Apps such as Foursquare, Yelp and others are hugely popular, and when people check into a business via these apps, they often share this via Facebook and Twitter, which is free advertising for your local business. For each of these apps, there are special offers and updates that you can use to get your business out to customers, so do your research and go mobile.
Citation Links: You will hear the term NAP a lot when it comes to SEO, this refers to name, address, postcode, phone number (I guess NAPT would sound naff) and is used to reference the NAP on your website by cross referencing it with other NAP content on external sites. Its important to note that the NAP on your site must exactly match all external occurrences to have a positive effect, even the odd few incorrect digits can reduce the quality and authority in Google’s eyes. By registering or having your NAP placed on quality sites and niche directories you will help improve your citation links authority for local SEO. You can often make your listings shine with videos, images, web links and an accurate description of your business.
It’s worth spending a little extra time using tools like moz.com or ahrefs to check the quality of potential website citation sources. Make sure to check you are adding your site into the most relevant categories, a number of mismatched categories could potentially reduce the quality of your listing. Review potential citations via manual research using one of a number of backlink analysis tools or via manual searches. The other option is using a dedicated citation finder tool like those found in brightlocal, whitespark or yext. If going the manual route store your citation information in a document like this one provided by Casey Meraz so you can keep updating it with a regular review.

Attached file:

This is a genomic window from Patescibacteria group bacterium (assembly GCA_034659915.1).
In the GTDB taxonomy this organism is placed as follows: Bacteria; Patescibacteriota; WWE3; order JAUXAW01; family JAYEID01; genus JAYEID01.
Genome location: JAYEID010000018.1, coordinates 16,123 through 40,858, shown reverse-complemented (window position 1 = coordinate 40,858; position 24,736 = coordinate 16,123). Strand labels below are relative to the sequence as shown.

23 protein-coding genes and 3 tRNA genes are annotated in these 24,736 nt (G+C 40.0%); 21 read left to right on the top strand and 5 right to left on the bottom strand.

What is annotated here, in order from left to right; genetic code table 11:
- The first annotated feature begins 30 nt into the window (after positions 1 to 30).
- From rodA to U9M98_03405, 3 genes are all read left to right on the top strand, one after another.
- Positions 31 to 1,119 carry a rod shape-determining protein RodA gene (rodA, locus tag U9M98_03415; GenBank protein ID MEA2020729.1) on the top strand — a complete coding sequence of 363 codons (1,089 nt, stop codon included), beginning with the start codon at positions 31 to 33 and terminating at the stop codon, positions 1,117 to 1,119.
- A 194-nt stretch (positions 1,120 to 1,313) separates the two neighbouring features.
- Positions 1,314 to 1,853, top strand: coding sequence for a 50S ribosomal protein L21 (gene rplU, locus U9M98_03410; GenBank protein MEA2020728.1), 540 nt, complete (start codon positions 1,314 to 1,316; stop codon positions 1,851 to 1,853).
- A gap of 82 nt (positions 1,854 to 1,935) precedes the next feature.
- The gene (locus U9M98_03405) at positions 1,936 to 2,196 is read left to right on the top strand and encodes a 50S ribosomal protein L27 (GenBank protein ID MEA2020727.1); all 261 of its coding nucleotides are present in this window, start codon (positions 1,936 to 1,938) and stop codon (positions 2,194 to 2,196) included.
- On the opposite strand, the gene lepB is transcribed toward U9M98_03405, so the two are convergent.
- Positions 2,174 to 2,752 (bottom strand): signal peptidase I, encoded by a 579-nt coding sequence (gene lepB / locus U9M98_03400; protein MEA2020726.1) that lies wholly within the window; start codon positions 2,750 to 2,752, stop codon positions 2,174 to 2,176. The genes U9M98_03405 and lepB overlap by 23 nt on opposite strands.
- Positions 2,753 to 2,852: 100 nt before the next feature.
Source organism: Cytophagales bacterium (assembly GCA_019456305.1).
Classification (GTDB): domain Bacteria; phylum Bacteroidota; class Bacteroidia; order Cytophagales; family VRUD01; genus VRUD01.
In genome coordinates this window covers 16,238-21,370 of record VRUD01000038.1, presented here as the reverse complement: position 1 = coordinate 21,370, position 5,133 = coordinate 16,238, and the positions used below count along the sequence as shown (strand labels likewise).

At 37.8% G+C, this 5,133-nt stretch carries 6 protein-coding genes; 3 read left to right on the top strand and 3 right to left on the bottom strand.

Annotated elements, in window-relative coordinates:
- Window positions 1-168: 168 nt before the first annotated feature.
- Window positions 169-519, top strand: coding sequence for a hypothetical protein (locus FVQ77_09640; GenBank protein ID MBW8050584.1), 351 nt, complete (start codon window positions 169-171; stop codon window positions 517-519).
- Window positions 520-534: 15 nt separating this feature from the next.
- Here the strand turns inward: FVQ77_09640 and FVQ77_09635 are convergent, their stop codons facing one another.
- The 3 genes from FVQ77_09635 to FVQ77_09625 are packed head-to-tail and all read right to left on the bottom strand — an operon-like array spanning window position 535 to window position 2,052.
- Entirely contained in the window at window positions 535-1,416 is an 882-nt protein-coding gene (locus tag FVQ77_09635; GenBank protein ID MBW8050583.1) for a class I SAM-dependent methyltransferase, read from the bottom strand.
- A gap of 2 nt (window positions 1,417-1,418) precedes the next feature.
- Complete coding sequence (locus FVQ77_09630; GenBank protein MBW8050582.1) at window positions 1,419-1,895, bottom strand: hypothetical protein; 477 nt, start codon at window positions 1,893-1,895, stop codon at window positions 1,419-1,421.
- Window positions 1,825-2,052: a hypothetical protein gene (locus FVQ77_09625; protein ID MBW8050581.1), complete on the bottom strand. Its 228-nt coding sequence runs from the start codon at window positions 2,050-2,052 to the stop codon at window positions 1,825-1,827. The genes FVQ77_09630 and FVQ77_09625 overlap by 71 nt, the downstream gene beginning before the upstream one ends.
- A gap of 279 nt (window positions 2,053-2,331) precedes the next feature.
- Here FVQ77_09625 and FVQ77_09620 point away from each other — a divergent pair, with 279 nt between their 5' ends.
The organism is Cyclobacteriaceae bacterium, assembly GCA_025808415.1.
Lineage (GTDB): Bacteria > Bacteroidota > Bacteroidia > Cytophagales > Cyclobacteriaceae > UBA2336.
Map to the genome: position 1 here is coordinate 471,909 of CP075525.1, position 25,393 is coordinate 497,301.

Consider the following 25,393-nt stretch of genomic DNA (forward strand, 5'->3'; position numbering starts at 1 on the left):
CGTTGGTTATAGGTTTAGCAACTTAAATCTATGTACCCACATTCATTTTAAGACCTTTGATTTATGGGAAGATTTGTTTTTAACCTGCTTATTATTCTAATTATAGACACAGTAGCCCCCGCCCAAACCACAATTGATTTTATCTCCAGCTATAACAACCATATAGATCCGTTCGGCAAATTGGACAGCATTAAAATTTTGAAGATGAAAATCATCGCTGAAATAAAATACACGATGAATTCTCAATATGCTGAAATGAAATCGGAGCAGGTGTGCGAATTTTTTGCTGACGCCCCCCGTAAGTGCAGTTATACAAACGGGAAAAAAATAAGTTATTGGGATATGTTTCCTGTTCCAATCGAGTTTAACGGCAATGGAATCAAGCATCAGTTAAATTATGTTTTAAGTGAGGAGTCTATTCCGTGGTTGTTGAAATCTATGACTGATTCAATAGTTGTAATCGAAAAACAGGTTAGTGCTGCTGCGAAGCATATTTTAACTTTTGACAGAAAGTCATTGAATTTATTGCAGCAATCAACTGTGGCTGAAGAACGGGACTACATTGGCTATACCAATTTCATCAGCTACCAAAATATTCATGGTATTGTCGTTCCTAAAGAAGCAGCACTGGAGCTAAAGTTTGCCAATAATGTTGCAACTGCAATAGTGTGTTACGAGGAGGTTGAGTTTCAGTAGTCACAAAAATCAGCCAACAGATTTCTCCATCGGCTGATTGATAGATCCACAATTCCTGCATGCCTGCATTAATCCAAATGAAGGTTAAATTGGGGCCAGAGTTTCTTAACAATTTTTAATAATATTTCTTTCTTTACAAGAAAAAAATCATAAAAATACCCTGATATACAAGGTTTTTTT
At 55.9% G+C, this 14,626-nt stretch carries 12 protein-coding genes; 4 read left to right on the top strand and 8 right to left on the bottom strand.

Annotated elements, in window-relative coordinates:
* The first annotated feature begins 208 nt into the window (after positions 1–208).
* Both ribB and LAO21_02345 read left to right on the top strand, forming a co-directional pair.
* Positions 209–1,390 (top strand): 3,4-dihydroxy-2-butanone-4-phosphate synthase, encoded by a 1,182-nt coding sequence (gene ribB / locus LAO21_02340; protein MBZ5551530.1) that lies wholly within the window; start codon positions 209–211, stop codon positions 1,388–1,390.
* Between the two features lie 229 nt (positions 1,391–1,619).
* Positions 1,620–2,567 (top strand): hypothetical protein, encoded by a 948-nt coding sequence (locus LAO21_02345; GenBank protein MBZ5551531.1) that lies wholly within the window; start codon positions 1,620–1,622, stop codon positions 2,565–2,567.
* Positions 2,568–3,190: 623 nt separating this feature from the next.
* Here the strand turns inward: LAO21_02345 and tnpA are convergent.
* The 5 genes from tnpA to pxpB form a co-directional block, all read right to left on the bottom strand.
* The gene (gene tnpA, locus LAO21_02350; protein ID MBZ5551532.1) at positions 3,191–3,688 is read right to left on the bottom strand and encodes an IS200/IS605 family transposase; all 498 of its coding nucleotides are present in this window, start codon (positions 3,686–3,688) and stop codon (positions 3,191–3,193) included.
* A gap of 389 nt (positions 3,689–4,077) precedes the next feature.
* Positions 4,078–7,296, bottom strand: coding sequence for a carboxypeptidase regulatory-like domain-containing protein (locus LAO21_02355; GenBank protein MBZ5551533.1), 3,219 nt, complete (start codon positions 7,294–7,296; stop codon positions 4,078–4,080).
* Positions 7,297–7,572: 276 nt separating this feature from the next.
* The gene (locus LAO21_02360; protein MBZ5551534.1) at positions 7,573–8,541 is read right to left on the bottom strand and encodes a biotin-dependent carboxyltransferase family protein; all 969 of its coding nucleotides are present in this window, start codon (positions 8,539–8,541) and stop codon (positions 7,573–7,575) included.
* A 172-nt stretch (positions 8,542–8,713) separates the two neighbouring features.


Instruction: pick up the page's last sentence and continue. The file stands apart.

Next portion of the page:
Content & Blogging: Whether you blog once a week or once a day, regular blogging is one of the best ways to reach out to your local community to share your knowledge and business information, Google will also appreciate the fresh content. Keep your blog updated with regular, useful content that will keep your visitors engaged and coming back for more and encourage email sign-ups and social sharing whenever you can. Take a look at these incredible blogging stats via HubSpot to see the benefits of blogging.
On-site SEO: Go through your website and optimise the content for local SEO by adding your location throughout (albeit in an organic and honest way). The title tag is critical and should contain your business name, business type and city name. Talk about your community in your blog, mention where you’re based on your Home Page, and consider adding Google Maps to your ‘Contact’ and ‘About’ pages. Your location is important to your customers, so it should be an important part of your website.
Customer Reviews: Whether you’re a restaurant, an SEO agency or a used-car garage, reviews can help highlight your business to those that may not currently have come across it. Not only does it show your quality to local customers, it can help improve conversions. Google maps help show listings with reviews prominently. Although reviews alone have not been proven to help rankings, Google does say that the ‘highest-rated’ businesses near you will be returned when you search with local intent. For mobile device searches, review counts and average ratings can influence ranking and are usually more prominently displayed.
You can encourage reviews with links to your Google+ page or main directories on your site, social media and in newsletters but should not ask for them. It goes against Google’s guidelines to actually ask for the reviews directly. Let your customers choose as and when they should review your services.
Schema Data: Schema markup is starting to come to the attention of webmasters but is still heavily underused or misunderstood. If used correctly schema markup can give a site a real boost for both generic and local SEO and help with sharing the correct information socially.
Competitor Research: It doesn’t take a genius to work out that to get to the top you need to out perform your competitors in all areas of SEO. So carrying out competitor backlink analysis is important for local SEO and understanding what is making your competitors attractive to Google. Finding out the top citation backlinks that your competitor has and going after them yourself can really help build new trust and authority towards your local search presence.
If you would like to discuss your local SEO requirements then get in contact with the RAD SEO team.